It can pretty much be agreed that good manners, mindful speaking habits, and other niceties of the past are all but absent in much of today’s culture. Is the answer to this fall in the culture to trample the rights of free speech, however? As ABC 11 News has reported, that is one proposed solution in Myrtle Beach, South Carolina.
The place that some people call “Dirty Myrtle” is trying to bring decorum back into society at the cost of the First Amendment, it would seem. WPDE News has confirmed that “those who use profanity could pay a hefty fine or serve jail time” due to the fact that cursing now “falls under” what the city is calling a “disorderly conduct offense.”
The courts have the final say, but having a foul mouth could cost a person “up to $500 and/or 30 days in jail.”
Many people question that this could be a huge problem since cops tend to get called into very heated situations. If someone is attacked and in a fight swearing the when cops arrive, is that a charge?
What if a person swears at a law enforcement officer? The Supreme Court has ruled that this is free speech, as distasteful as that act may be.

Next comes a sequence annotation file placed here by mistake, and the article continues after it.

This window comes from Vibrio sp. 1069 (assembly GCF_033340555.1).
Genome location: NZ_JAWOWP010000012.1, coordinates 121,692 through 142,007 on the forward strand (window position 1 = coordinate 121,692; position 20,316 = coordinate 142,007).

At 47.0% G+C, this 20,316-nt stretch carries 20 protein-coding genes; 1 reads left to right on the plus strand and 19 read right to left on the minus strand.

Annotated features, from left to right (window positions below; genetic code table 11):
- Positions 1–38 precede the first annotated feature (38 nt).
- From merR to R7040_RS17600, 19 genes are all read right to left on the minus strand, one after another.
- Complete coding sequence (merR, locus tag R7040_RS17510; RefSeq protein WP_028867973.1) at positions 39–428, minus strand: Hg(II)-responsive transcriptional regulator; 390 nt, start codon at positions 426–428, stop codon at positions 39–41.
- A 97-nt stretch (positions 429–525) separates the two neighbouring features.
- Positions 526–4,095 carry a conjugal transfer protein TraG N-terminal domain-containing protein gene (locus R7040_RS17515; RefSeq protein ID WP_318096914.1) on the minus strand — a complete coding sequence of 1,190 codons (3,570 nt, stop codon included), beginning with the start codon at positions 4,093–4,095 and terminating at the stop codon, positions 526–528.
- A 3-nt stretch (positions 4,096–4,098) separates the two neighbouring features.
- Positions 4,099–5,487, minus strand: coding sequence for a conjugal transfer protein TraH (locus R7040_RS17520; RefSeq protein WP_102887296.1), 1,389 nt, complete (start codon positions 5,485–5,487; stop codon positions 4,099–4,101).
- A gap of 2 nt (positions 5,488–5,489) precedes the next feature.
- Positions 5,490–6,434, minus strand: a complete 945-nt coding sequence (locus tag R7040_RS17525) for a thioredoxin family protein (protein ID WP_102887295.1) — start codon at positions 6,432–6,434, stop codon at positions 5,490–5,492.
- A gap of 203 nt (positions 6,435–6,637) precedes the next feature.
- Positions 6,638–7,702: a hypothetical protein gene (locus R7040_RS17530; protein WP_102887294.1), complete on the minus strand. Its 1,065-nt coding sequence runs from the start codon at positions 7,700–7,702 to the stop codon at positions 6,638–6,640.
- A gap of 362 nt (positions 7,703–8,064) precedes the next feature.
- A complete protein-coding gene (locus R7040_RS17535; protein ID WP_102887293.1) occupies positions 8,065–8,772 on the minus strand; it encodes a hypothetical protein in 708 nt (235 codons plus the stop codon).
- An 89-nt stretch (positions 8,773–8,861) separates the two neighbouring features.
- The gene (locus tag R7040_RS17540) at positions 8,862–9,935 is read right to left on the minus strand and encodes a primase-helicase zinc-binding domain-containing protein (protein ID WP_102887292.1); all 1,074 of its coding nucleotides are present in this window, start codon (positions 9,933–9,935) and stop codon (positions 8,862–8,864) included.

Just the same, Bryan Murphy of the Myrtle Beach Police Department warned that “A person would violate Ordinance 14-61 (b) 1 if he/she uses a language likely to provoke a violent reaction from another person. The ordinance lists several examples of the types of words which are unlawful.”
He went on to say, “The penalty for conviction could include a fine and/or jail time. We encourage everyone to avoid violating this ordinance by speaking to others with the same respect and kindness he or she deserves.”
Here we have a rewording of the Golden Rule, and quite honestly, most people should agree that society needs more of that. The problem is that the system can not mandate politeness. A person does not have the right to not be offended.
It could be argued that if this is allowed, soon talking about Jesus Christ within 50 feet of a Muslim could be illegal. In time, perhaps promoting a certain candidate in particular areas will also be against the law. After all, if speech is curbed here, where else can it be curbed at?
It isn’t that society doesn’t need to find a way to be a little bit nicer to one another, but rather that it is quite hard for some of those who care about the Bill of Rights to see just where this idea could lead.